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Breakfast with Frost
BBC BREAKFAST WITH FROST
INTERVIEW:
PETER HARRISON
NOVEMBER 17TH, 2002

Please note "BBC Breakfast with Frost" must be credited if any part of this transcript is used

DAVID FROST:
Yacht racing has been described as being like standing under a cold shower tearing up fifty pound notes. Well that's certainly true when it comes to the world's most prestigious yachting competition - the America's Cup. Peter Harrison is the man who has spent more than 20 million pounds of his own money paying for the first British challenge in 15 years and he joins me now, live from the quayside in Auckland, New Zealand. Peter, good morning, or good evening.

PETER HARRISON:
Good morning, David, it's good evening here, of course.

DAVID FROST:
Absolutely. What's the latest news on the progress, in terms of the eliminator races?

PETER HARRISON:
We've been out on the water today but the weather's been too strong so no racing today and at the moment we're in the quarter finals against New York yacht club Team Dennis Conner, they've got three races, we've got one, and it's the best of seven or first to four. So the next race is obviously a must win and we've got three to go.

DAVID FROST:
And when is the next race Peter?

PETER HARRISON:
Well subject to weather, and it's not good forecast tomorrow, I understand, and probably, so it could be Tuesday or Wednesday.

DAVID FROST:
And tell us about the boat itself, because in fact you've got two boats there, haven't you?

PETER HARRISON:
I've got two boats. I mean I had sold my businesses in August 2000 and I decided to give myself a new project - I'm a sailor myself, not at this America's Cup level, so I decided to put a Great Britain team back. I mean we haven't been in it for 15 years, we've now got 119 people in the team, there's a very, very high technology sort of design element and we've got 34 sailors and we've got two boats - White Lightning, GBR70, and White Magic, GBR78.

DAVID FROST:
And in terms of the 119 people and so on, that figure of 20 million pounds, by the end of this challenge, as it were, will the bill be even greater than that?

PETER HARRISON:
Yeah, I mean at the moment we're probably in at about 25 mill pounds, of which we have about three mill from a number of sponsors and about 22 from me. So what I've done, my idea was to kick-start the getting of Great Britain back into what I call the world cup of sailing. Here we're sailing, it's the best of the rest of the world, and of course we've had good Olympic success and I want to build up on those particular skills and capabilities.

DAVID FROST:
So what are the odds for or against, with a score of 3-1 obviously you're the underdog at the moment.

PETER HARRISON:
Well, yes, I mean interestingly enough we've got two examples, I mean Team Dennis Conner, in 1983 when he was racing Alan Bond's Australia, they were 3-1 up and Australia won 4-3. So everything is still possible in that way. You've still got to win that fourth race. But there's no doubting, of course, it's quite a hard job.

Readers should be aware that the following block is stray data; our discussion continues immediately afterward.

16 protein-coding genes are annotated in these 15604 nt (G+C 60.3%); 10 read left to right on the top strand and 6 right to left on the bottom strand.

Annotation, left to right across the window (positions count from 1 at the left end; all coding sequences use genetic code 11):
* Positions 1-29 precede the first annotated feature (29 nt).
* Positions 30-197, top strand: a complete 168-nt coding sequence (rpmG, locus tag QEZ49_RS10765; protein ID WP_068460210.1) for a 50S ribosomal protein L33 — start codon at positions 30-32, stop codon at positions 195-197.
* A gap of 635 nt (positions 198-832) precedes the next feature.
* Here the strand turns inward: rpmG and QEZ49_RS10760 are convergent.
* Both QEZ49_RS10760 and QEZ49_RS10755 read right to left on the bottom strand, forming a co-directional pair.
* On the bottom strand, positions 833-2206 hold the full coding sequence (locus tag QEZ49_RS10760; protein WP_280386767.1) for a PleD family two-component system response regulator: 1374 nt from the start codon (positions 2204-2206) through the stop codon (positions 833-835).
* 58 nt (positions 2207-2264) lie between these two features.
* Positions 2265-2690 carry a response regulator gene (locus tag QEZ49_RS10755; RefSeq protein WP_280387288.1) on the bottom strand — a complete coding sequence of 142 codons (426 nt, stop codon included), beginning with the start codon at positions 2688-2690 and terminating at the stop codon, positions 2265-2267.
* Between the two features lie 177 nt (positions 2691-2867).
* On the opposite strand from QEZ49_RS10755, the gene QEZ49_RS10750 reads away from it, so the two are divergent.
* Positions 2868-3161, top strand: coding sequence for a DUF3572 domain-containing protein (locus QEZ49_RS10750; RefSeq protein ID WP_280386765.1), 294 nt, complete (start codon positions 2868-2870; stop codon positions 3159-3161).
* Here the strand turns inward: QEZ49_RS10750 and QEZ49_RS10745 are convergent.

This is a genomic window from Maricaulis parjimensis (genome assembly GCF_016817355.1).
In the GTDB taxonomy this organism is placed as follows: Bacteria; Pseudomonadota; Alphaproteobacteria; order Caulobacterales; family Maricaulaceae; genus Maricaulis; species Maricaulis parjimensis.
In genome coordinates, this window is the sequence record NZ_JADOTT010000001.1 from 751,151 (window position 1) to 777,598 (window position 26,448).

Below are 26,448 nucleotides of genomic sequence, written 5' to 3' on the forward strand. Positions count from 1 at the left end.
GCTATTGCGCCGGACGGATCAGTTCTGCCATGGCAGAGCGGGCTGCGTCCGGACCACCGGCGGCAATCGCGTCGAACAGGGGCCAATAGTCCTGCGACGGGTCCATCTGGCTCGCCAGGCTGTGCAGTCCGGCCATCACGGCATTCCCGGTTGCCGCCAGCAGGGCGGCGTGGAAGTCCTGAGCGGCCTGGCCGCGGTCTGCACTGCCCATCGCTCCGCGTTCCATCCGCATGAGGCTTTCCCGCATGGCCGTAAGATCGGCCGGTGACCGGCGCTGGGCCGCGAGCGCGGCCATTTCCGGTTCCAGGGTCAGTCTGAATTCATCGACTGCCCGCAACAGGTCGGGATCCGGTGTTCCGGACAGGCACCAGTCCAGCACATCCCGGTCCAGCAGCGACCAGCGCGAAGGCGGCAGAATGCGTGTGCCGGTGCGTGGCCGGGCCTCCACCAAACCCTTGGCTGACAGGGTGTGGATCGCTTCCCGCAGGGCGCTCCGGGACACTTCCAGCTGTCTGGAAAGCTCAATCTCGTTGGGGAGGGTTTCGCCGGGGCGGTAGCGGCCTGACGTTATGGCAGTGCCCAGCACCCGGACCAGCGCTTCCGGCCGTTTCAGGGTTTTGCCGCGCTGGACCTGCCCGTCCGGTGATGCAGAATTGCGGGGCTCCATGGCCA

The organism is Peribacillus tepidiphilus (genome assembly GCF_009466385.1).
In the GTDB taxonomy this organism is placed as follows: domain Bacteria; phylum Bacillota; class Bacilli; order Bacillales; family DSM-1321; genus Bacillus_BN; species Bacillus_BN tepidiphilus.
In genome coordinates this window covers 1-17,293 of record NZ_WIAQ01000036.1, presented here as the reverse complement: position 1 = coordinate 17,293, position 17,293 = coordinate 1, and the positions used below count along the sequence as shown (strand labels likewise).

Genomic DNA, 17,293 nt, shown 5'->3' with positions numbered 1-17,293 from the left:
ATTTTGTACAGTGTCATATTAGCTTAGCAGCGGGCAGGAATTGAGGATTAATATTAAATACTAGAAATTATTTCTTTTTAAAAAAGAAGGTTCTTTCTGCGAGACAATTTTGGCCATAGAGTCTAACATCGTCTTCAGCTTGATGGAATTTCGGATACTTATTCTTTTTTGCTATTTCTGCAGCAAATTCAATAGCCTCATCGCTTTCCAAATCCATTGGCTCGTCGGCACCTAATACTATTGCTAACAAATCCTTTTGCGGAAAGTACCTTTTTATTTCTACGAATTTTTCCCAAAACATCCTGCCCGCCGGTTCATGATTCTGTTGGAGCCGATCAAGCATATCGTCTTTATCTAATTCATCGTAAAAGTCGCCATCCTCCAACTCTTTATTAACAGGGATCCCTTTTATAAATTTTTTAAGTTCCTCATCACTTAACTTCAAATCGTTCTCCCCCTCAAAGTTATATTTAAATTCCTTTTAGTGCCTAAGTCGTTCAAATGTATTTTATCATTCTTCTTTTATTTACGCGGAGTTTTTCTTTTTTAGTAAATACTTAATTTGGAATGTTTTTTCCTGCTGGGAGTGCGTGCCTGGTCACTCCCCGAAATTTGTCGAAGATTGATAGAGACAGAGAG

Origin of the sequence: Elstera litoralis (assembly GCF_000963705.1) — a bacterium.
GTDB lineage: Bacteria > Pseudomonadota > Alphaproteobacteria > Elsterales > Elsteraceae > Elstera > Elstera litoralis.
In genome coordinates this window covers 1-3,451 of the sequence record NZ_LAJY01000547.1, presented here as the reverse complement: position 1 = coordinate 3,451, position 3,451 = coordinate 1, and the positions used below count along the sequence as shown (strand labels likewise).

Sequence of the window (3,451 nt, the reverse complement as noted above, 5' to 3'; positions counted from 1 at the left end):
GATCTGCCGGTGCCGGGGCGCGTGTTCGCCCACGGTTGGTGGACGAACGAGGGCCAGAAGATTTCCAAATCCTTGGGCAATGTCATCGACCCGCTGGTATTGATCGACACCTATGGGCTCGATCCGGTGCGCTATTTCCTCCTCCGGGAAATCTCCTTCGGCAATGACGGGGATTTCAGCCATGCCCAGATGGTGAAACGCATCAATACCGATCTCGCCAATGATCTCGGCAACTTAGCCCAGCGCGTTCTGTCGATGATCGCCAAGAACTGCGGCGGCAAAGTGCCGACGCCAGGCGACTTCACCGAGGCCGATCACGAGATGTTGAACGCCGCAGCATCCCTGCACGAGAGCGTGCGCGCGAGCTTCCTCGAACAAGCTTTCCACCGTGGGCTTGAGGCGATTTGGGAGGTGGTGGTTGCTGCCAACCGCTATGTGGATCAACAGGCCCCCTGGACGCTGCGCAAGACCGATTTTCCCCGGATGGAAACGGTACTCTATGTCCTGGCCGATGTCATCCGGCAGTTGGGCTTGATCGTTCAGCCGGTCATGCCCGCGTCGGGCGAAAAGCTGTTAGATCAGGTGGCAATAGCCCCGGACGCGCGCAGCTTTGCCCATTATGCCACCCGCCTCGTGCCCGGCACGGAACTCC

DAVID FROST:
And in terms of the future, do you think if you don't - I guess if you won it this time you'd certainly want to go ahead - but are you tempted to do it again Peter?

PETER HARRISON:
Yes, I mean, I mean if we won it, it would be an enormous problem but it would be a nice problem to have because it takes a lot to mount a challenge. But the actual benefits to the economy here in New Zealand have been fantastic. So if we were to win it in the UK, not necessarily the challenge team get that but the benefit to the economy and tourism and all the build up at the marine industry and so on, but if you look at the examples of New Zealand, it took them three times to win, Australia took four times to win, so that really the idea of us coming here the first time and just walking through to win is a very big call. But what I'm trying to do, hopefully, with the performance we've had - we've won eight races, we've had two wins against Stars & Stripes already - that we'll bring hope to the various partner potential, sponsors and so on, in the UK and hopefully on the next challenge I can get continuity and get a joining of partnership with me and I will take the whole team forward from there on.

DAVID FROST:
And what is the magic of the America's Cup? Is it just like the Champions League, just the biggest of its kind?

PETER HARRISON:
In a way, yes. You know, it's rather like, you know, people, you know, wanting to buy or build a grand prix team and win a formula one grand prix. It's very similar to that because there's more people effectively in the crews and on shore, off shore I should say, and in the design team than actually are sailing the boat. Or similarly, I mean some people - I'm not a horse racing man - but some people spend a lot of money trying to buy yearlings to win the Derby. I'm a sailing guy, I'm an amateur, and it would just be a fantastic pleasure to do well in this great, in this America's Cup. We started it - I don't know whether you know the history, David, but we started in 1851, we lost it first time, we've never won it since. So that means to say we know there's a massive mountain to climb but all the team are doing very, very well.

DAVID FROST:
Well we wish you all the best with it Peter, it's a great venture and good luck with that next vital race. Cheers from here.

PETER HARRISON:
Thank you very much. Cheers, thank you very much David. Good wishes to everyone at home.

DAVID FROST:
I will pass them on. There you are you have those good wishes from Peter Harrison.

INTERVIEW ENDS
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